Virtual wards that provide support for the frail elderly, and those with complex health and social care needs, in their own homes rather than in hospital are to be expanded across Swansea Bay.
A virtual ward is a weekly multidisciplinary team meeting, conducted over Teams, involving primary care, secondary care and voluntary services.
They combine their expertise to discuss how to manage and support frail and potentially frail patients within their own community, helping take the strain off Swansea Bay’s hospitals.
Although the concept is not new, having already proved to be beneficial in three of the health board’s eight cluster areas – and coming to the fore during the pandemic - its expansion has now been agreed..
The move will see enhanced virtual wards in four of Swansea Bay’s eight primary care clusters (Bay, Cwmtawe, Neath and Upper Valleys) with plans for the remaining four to enjoy similar roll out next year.
Recruitment is currently underway to staff the virtual wards with such roles as virtual ward clinical manger, geriatrician, pharmacist, occupational therapist, GP and clinical nurse specialists.
Dr Anjula Mehta (pictured left), SBUHB’s Group Medical Director for Primary Care, Community Services and Therapies Group, said: “We will be asking participating GP practices to identify these high-risk patients to enable us to capture the most vulnerable patients within the virtual ward by means of direct referral.
“It’s an integrated approach between primary and secondary care.
“The beauty of this model, which sometimes isn’t found in other virtual wards, is the direct and rapid access to the most appropriate multi professional teams to help stabilise and optimise these patients in their homes.
“It’s quite a shift from the current model and will undoubtedly improve patient care closer to home.
“We will provide a very patient-centred approach, targeting our efforts towards individual health and social needs to ensure patients receive the right input by the right clinician at the right time.
“The Virtual Ward concept will provide a seamless patient pathway between secondary, primary and social care to ensure we meet the needs of our patients at every stage of their health journey.
“This will improve their outcomes and ensure the patient stays well for longer.”
Dr Mehta said that the concept would provide enhanced quality holistic health and social care closer to home, where the patient wanted to be, while reducing the need for hospitalisation.
She said: “The main thrust will be an improvement in patient care and having that link with secondary care so we can even pull people back from ED or the front door, if they don’t really need to be there, and offer them a space on the virtual ward which may be better for them than being on an actual ward. Patients want to be in their own home.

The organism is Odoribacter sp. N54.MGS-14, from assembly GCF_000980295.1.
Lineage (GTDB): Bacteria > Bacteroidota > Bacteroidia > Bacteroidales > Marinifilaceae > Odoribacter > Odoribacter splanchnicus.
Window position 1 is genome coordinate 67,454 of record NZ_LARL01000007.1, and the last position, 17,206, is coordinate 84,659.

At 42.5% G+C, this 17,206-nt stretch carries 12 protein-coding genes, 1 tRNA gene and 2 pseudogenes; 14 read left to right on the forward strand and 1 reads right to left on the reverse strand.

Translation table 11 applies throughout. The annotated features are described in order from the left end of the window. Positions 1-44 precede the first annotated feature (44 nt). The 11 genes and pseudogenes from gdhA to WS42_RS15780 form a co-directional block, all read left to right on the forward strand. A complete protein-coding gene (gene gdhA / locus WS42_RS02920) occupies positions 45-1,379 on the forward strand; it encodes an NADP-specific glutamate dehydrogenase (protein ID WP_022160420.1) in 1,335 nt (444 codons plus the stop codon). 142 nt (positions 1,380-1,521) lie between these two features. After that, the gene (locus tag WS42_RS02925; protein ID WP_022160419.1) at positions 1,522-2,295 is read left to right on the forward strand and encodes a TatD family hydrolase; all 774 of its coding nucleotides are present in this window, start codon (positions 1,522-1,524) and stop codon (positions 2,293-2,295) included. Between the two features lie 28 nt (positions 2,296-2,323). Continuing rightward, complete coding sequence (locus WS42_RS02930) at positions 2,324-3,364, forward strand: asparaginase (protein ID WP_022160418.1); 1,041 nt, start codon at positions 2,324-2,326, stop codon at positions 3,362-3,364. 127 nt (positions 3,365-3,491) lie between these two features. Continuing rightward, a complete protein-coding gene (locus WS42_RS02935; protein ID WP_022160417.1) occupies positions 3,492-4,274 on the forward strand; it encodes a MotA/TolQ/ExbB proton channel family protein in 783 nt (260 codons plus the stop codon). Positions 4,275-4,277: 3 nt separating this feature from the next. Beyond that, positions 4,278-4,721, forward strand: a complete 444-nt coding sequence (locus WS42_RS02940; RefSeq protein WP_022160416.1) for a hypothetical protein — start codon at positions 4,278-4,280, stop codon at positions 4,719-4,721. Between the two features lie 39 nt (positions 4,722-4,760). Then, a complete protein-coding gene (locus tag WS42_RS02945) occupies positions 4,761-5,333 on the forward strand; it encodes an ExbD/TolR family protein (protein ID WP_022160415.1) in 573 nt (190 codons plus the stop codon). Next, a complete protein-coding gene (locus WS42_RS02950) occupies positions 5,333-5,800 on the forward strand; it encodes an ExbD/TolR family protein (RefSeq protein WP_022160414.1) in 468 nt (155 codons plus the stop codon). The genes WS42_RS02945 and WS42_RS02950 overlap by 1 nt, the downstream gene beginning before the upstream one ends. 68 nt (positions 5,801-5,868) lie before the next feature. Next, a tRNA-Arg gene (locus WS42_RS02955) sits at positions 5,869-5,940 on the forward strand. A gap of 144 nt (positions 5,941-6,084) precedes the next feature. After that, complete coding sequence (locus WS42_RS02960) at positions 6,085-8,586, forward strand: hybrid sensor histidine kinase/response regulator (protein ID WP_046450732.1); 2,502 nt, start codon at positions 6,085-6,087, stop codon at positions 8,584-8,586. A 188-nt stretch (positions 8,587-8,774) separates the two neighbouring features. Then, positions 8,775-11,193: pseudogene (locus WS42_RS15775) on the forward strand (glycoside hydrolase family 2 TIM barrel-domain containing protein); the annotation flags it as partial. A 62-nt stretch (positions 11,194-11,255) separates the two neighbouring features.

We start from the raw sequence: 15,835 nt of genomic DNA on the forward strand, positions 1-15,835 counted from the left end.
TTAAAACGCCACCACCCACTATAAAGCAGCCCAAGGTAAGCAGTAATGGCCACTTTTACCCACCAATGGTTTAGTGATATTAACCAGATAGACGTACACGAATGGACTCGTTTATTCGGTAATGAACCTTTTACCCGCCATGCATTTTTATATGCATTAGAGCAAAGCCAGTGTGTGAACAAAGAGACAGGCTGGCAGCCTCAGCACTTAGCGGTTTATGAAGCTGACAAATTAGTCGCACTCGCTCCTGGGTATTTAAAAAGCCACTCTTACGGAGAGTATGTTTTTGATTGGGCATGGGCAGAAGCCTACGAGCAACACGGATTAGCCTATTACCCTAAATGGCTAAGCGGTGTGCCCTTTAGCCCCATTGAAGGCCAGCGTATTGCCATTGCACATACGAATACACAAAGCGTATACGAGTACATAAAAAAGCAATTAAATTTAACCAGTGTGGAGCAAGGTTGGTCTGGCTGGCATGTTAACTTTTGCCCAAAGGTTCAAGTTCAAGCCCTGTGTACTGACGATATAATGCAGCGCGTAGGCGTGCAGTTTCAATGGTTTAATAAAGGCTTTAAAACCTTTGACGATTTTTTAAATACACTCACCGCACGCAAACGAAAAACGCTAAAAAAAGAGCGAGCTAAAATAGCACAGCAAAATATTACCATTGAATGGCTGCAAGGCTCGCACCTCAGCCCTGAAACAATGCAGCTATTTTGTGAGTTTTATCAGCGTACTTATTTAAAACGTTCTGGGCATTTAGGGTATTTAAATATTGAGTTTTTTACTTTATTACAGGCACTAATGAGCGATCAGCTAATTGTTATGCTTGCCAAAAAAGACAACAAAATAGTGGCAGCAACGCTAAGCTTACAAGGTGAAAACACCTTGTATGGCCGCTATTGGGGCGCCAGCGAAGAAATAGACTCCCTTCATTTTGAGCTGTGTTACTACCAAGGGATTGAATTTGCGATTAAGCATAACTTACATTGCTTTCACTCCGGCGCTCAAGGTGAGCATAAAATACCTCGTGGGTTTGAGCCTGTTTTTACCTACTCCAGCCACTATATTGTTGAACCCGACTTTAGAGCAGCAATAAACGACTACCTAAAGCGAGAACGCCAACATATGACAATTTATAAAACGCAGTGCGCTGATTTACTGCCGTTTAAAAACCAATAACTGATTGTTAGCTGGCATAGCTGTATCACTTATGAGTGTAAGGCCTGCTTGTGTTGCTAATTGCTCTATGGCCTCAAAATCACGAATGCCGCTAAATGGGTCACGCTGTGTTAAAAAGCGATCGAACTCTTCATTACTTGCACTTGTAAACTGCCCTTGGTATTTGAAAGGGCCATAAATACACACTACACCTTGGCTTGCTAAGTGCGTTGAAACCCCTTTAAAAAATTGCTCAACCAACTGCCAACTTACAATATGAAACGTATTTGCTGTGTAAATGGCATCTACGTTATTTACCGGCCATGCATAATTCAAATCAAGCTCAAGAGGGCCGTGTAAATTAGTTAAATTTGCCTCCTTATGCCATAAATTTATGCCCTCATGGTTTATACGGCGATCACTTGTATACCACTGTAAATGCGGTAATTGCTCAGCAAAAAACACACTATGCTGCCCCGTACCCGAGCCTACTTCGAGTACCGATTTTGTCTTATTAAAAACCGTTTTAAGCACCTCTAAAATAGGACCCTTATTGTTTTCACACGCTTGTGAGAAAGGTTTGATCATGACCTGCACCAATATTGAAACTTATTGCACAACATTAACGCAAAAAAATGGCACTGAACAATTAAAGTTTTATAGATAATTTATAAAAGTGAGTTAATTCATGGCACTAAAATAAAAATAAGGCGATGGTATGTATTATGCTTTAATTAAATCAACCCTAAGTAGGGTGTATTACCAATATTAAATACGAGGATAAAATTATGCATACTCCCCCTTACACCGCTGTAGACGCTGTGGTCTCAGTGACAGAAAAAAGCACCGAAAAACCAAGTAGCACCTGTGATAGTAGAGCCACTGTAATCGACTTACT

“We are keeping patients at home where they are able to be looked after in their own environment, through reducing avoidable hospital admissions, and also shortening the length of hospital stays.
“This will be achieved by pulling them out of hospital that little bit earlier through providing the wraparound support they need.”
The Neath Cluster has been using a virtual ward for the past year and despite some initial scepticism sees its value towards improving patient care.
The cluster’s lead, Dr Deborah Burge-Jones (right), said: “When the virtual ward concept was initially discussed I was not fully convinced it would work.
“However, I think Covid helped accelerate a different more virtual model which has gone from strength to strength.
“I am so grateful for the dedication and support shown by all of the multidisciplinary team members.
“They have made such a huge difference to so many people. And as shown in the data, this has had a massive impact on improving patient care and saving hospital admissions.”
The Cwmtawe Cluster’s occupational therapist, Katy Silcox, is another who recommends virtual wards.
She said: “It’s still a fairly new concept in the Cwmtawe Cluster and we are delighted and extremely grateful for the range of expertise involved in the virtual ward which is having a positive impact on patients’ health and wellbeing.
“The patients and care givers value it, they feel listened to and appreciate the input of a wider range of professionals.’’
Dr Sue Morgan, a consultant in specialist palliative care in the Neath Port Talbot community, said: “The level of knowledge in the virtual room is so useful, covering the scope of needs from acute clinical, mental health, re-enablement, social work, district nursing, medicine management, pharmacy, and GPs.
“Whilst there are a lot of people together for that hour, the amount of time it saves overall, by having the right people to talk about relevant elements for the patient and those looking after.
“Having the access or facility to discuss the needs with the wider multidisciplinary team, and then members of the team to be in a position to take action depending on the needs, is incredible.”
The daughter of one patient who has benefited from the virtual ward said: “The support provided since the referral to the ward has been invaluable. It’s sped up being able to get what mum and I needed and it’s been so good to just know that we are not alone.
“We have every confidence in the service as it has been invaluable to us in helping mum stay home safely.”
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